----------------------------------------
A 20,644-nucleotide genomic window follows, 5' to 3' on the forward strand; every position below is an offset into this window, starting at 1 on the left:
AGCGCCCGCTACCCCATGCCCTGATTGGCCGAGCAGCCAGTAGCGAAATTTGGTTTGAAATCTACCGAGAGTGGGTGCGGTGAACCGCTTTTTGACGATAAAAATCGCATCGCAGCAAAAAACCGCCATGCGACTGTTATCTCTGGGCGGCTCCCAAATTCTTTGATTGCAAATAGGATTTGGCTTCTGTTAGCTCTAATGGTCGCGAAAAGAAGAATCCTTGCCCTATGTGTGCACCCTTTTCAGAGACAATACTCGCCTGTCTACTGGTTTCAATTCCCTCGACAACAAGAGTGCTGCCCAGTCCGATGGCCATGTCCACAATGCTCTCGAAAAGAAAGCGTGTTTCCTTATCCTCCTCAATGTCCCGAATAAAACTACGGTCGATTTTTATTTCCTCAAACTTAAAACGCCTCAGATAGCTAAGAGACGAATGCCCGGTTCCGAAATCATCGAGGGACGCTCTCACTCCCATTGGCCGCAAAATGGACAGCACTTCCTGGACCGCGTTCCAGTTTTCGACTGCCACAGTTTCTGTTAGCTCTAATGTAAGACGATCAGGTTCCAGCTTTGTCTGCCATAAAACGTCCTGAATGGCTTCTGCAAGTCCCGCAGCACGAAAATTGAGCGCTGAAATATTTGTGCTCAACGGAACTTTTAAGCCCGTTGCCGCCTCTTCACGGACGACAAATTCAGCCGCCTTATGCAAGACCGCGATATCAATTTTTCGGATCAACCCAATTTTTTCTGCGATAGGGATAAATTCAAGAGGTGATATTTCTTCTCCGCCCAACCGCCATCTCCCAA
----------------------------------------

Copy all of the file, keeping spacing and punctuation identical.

A 20,644-nucleotide genomic window follows, 5' to 3' on the forward strand; every position below is an offset into this window, starting at 1 on the left:
AGCGCCCGCTACCCCATGCCCTGATTGGCCGAGCAGCCAGTAGCGAAATTTGGTTTGAAATCTACCGAGAGTGGGTGCGGTGAACCGCTTTTTGACGATAAAAATCGCATCGCAGCAAAAAACCGCCATGCGACTGTTATCTCTGGGCGGCTCCCAAATTCTTTGATTGCAAATAGGATTTGGCTTCTGTTAGCTCTAATGGTCGCGAAAAGAAGAATCCTTGCCCTATGTGTGCACCCTTTTCAGAGACAATACTCGCCTGTCTACTGGTTTCAATTCCCTCGACAACAAGAGTGCTGCCCAGTCCGATGGCCATGTCCACAATGCTCTCGAAAAGAAAGCGTGTTTCCTTATCCTCCTCAATGTCCCGAATAAAACTACGGTCGATTTTTATTTCCTCAAACTTAAAACGCCTCAGATAGCTAAGAGACGAATGCCCGGTTCCGAAATCATCGAGGGACGCTCTCACTCCCATTGGCCGCAAAATGGACAGCACTTCCTGGACCGCGTTCCAGTTTTCGACTGCCACAGTTTCTGTTAGCTCTAATGTAAGACGATCAGGTTCCAGCTTTGTCTGCCATAAAACGTCCTGAATGGCTTCTGCAAGTCCCGCAGCACGAAAATTGAGCGCTGAAATATTTGTGCTCAACGGAACTTTTAAGCCCGTTGCCGCCTCTTCACGGACGACAAATTCAGCCGCCTTATGCAAGACCGCGATATCAATTTTTCGGATCAACCCAATTTTTTCTGCGATAGGGATAAATTCAAGAGGTGATATTTCTTCTCCGCCCAACCGCCATCTCCCAA